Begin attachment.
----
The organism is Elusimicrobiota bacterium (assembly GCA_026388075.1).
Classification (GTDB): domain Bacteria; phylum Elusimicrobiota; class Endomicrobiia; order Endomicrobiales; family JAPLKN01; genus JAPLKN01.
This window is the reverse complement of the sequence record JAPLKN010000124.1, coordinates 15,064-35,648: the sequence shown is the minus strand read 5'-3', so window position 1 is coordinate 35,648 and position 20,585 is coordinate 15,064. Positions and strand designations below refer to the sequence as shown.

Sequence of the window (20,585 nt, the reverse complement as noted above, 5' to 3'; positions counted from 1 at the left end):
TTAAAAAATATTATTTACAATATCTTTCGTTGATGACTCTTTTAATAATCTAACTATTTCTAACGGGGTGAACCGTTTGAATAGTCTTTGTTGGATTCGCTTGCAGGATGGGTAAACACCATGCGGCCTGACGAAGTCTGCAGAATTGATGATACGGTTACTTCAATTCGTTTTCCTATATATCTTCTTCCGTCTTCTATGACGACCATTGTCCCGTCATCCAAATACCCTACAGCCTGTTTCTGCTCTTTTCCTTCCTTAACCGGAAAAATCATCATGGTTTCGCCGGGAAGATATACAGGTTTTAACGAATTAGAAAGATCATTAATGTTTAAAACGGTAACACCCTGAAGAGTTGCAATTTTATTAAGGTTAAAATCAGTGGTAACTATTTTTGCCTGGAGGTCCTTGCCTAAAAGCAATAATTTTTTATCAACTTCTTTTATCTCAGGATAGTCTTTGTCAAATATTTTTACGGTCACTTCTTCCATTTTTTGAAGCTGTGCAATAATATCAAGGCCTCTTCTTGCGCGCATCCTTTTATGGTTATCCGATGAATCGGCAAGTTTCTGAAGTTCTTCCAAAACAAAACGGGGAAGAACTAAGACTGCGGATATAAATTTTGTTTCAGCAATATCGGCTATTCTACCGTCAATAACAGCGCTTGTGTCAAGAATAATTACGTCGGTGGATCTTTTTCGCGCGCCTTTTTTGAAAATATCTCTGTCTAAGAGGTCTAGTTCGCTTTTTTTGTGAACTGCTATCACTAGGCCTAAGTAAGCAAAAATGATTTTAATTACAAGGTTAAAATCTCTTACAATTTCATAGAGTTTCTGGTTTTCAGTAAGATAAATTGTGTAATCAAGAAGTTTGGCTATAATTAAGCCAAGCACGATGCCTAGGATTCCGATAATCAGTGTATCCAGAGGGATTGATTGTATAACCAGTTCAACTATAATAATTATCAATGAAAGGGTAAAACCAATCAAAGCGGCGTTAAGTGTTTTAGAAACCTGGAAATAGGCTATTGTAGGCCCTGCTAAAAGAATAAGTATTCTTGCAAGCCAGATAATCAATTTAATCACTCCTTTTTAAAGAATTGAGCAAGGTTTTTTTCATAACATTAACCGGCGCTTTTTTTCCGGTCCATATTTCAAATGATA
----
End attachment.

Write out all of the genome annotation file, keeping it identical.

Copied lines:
The organism is Elusimicrobiota bacterium (assembly GCA_026388075.1).
Classification (GTDB): domain Bacteria; phylum Elusimicrobiota; class Endomicrobiia; order Endomicrobiales; family JAPLKN01; genus JAPLKN01.
This window is the reverse complement of the sequence record JAPLKN010000124.1, coordinates 15,064-35,648: the sequence shown is the minus strand read 5'-3', so window position 1 is coordinate 35,648 and position 20,585 is coordinate 15,064. Positions and strand designations below refer to the sequence as shown.

Sequence of the window (20,585 nt, the reverse complement as noted above, 5' to 3'; positions counted from 1 at the left end):
TTAAAAAATATTATTTACAATATCTTTCGTTGATGACTCTTTTAATAATCTAACTATTTCTAACGGGGTGAACCGTTTGAATAGTCTTTGTTGGATTCGCTTGCAGGATGGGTAAACACCATGCGGCCTGACGAAGTCTGCAGAATTGATGATACGGTTACTTCAATTCGTTTTCCTATATATCTTCTTCCGTCTTCTATGACGACCATTGTCCCGTCATCCAAATACCCTACAGCCTGTTTCTGCTCTTTTCCTTCCTTAACCGGAAAAATCATCATGGTTTCGCCGGGAAGATATACAGGTTTTAACGAATTAGAAAGATCATTAATGTTTAAAACGGTAACACCCTGAAGAGTTGCAATTTTATTAAGGTTAAAATCAGTGGTAACTATTTTTGCCTGGAGGTCCTTGCCTAAAAGCAATAATTTTTTATCAACTTCTTTTATCTCAGGATAGTCTTTGTCAAATATTTTTACGGTCACTTCTTCCATTTTTTGAAGCTGTGCAATAATATCAAGGCCTCTTCTTGCGCGCATCCTTTTATGGTTATCCGATGAATCGGCAAGTTTCTGAAGTTCTTCCAAAACAAAACGGGGAAGAACTAAGACTGCGGATATAAATTTTGTTTCAGCAATATCGGCTATTCTACCGTCAATAACAGCGCTTGTGTCAAGAATAATTACGTCGGTGGATCTTTTTCGCGCGCCTTTTTTGAAAATATCTCTGTCTAAGAGGTCTAGTTCGCTTTTTTTGTGAACTGCTATCACTAGGCCTAAGTAAGCAAAAATGATTTTAATTACAAGGTTAAAATCTCTTACAATTTCATAGAGTTTCTGGTTTTCAGTAAGATAAATTGTGTAATCAAGAAGTTTGGCTATAATTAAGCCAAGCACGATGCCTAGGATTCCGATAATCAGTGTATCCAGAGGGATTGATTGTATAACCAGTTCAACTATAATAATTATCAATGAAAGGGTAAAACCAATCAAAGCGGCGTTAAGTGTTTTAGAAACCTGGAAATAGGCTATTGTAGGCCCTGCTAAAAGAATAAGTATTCTTGCAAGCCAGATAATCAATTTAATCACTCCTTTTTAAAGAATTGAGCAAGGTTTTTTTCATAACATTAACCGGCGCTTTTTTTCCGGTCCATATTTCAAATGATA